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tr.v. an·i·mat·ed, an·i·mat·ing, an·i·mates
1. To give life to; fill with life: the belief that the soul animates the body.
2. To impart interest or zest to; enliven: "voices animated by food, drink, and company" (Anita Desai).
3. To fill with spirit, courage, or resolution: "a wave of exploratory voyages animated by a spirit of scientific inquiry" (Lincoln P. Paine).
4. To inspire to action; prompt: "The merest whisper of Bothwell's death was enough to animate Mary's supporters on the Continent" (John Guy).
5. To impart motion or activity to: The wind animated the surface of the lake.
6. To make or depict using animation: animate a children's bedtime story.
adj. (ăn′ə-mĭt)
1. Possessing life; living. See Synonyms at living.
2. Of or relating to animal life as distinct from plant life.
3. Belonging to the class of nouns that stand for living things: The word dog is animate; the word car is inanimate.
4. Frequently moving; active or vigorous: a bird with an animate tail.

[Latin animāre, animāt-, from anima, soul; see anə- in Indo-European roots.]

an′i·ma·cy n.


the state of being alive and animate
References in periodicals archive ?
Language can be used to dehumanize by imputing a nonhuman animality to a human in the dominating/dominated power relationship, according to the animacy hierarchy, ranging from the most animate to the lifeless.
In the final section, "Metals," she pushes animacy to its farthest potential, delving down to the lowest rung on the animacy hierarchy by applying animacy theory to inanimate matter.
Chen argues that the initiation and operations of the dominant animacy hierarchy queers ontology and intimacy by subverting the taxonomical borders it putatively erects between humans and animals or humans and metals, for example.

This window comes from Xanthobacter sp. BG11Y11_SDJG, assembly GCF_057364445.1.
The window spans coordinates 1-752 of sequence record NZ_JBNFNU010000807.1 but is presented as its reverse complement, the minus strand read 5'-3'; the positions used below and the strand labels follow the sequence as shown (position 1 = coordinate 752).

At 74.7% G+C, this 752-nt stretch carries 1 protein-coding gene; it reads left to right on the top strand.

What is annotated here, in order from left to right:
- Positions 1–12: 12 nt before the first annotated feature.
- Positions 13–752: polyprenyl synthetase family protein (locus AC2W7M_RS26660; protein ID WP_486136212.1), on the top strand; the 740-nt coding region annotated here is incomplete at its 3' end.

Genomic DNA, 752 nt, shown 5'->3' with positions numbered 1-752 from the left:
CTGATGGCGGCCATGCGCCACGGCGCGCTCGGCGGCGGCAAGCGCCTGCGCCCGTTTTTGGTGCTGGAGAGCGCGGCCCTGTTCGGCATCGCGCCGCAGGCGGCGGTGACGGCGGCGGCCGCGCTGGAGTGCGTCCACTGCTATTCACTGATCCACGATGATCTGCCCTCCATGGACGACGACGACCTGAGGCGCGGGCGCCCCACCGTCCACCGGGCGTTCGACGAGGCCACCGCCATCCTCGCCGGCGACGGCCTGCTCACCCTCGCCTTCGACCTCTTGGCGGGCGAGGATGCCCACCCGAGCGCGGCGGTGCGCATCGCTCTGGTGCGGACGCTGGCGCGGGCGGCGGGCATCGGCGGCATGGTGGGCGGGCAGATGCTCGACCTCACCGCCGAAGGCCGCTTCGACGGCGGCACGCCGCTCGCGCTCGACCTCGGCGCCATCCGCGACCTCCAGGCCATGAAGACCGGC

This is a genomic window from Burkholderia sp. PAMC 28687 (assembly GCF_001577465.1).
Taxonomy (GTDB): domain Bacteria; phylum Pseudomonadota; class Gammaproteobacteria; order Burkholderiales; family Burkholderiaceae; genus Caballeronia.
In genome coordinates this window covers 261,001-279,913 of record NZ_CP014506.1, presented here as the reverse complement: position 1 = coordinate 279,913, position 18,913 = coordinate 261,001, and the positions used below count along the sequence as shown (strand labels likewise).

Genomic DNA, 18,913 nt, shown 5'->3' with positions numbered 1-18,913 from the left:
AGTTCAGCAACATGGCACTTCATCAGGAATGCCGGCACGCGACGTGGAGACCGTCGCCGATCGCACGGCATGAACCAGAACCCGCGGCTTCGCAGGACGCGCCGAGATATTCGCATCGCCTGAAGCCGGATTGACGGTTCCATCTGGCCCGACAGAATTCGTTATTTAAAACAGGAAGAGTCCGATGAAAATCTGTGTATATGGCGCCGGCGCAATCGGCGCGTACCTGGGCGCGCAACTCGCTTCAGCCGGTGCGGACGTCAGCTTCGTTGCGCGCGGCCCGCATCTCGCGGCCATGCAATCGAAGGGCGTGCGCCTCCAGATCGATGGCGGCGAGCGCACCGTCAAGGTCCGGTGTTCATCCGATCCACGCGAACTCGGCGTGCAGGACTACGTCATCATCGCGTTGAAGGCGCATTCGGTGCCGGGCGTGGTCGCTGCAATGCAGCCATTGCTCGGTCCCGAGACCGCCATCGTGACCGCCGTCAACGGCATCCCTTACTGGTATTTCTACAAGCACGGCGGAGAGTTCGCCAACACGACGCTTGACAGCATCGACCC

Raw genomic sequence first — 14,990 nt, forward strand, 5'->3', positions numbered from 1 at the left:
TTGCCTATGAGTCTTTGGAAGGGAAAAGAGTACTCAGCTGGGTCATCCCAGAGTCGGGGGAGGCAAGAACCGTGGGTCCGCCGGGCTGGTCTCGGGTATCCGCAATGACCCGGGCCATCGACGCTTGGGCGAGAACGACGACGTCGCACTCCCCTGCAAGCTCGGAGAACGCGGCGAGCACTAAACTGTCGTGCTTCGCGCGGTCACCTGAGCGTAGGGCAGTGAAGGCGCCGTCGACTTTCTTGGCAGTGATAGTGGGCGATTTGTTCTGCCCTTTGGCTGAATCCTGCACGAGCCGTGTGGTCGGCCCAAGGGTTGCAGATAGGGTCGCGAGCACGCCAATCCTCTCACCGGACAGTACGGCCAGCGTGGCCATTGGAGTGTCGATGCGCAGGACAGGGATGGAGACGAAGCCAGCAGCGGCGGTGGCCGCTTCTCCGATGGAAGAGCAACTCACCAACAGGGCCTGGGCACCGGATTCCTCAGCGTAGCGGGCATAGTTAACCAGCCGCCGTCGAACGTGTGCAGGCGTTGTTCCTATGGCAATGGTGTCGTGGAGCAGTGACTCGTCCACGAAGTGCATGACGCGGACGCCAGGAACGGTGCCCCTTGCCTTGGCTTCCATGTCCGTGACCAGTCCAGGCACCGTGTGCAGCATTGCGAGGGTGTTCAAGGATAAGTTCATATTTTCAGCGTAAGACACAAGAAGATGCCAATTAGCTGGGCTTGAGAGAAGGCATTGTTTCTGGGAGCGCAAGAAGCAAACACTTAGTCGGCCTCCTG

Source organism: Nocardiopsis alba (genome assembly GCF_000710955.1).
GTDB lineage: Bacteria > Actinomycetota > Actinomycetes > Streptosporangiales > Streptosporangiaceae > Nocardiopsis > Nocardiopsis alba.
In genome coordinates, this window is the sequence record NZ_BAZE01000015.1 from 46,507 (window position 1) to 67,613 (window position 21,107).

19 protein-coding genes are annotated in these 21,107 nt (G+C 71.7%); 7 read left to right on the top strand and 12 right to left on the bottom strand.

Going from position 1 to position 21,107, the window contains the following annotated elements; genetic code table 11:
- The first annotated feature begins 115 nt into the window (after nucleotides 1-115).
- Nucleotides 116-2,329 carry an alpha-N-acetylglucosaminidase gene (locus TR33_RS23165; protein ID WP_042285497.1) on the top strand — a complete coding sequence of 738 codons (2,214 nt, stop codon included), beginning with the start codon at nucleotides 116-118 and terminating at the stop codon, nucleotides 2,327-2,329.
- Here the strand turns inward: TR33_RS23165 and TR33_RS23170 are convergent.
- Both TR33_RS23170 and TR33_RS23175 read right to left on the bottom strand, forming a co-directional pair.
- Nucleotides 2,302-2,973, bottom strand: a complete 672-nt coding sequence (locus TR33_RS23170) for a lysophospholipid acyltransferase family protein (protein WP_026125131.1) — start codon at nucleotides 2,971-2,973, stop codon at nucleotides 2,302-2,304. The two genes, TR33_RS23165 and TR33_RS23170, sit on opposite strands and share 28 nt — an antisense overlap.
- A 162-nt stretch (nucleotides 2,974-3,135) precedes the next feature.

According to (de Hoop and Malchukov, 2008, 569), the object is obligatorily marked with accusative case in Awtuw if the object is as high as or higher than the subject in the animacy hierarchy.
This explanation finds confirmation in the use of ma-, analyzed as mu- + a dative element /a/, which is the only means of expressing the dative for first person, the pronoun which is at the top of the Animacy Hierarchy.
However, according to Aristar, this particular hierarchy only applies to the structural use of case, the animacy hierarchy really being a markedness hierarchy for predicate arguments.
This result goes against a widely acknowledged crosslinguistic tendency to show animacy-based word order preferences; in fact, the effects of the animacy hierarchy are categorical in some languages, such as Lummi, which have person-driven passives (Bresnan et al.
It is within this second, more specific, descriptive interpretation that hierarchies have been studied in this paper, by analysing a group of priority hierarchies which have been proposed as relevant to Subject selection in English: the Definiteness Hierarchy (definite > other specific > non-specific), the Person Hierarchy (first person / second person > third person), the Number Hierarchy (singular number > plural number), the Animacy Hierarchy (human > other animate > inanimate force (3) > other inanimate), the Concreteness Hierarchy (concrete entities > abstract entities), and the Entity Hierarchy (first-order entities > higher-order entities) (Dik 1997a: 279).
Generalizations are presented in the form of implicational hierarchies, most notably the Animacy Hierarchy, seen in Chapters 3 and 4 to constrain the kinds of nominal which can be marked for number, with higher-ranked items (e.
An animacy hierarchy is at work in some places but not others.
Her data cover the topmost ranks of the animacy scale in (15), that is, the person scale that places local persons (speaker and addressee) over third person, bur her model has implications for the rest of the animacy hierarchy as well.
the Extended Animacy Hierarchy or Silverstein's hierarchy (cf.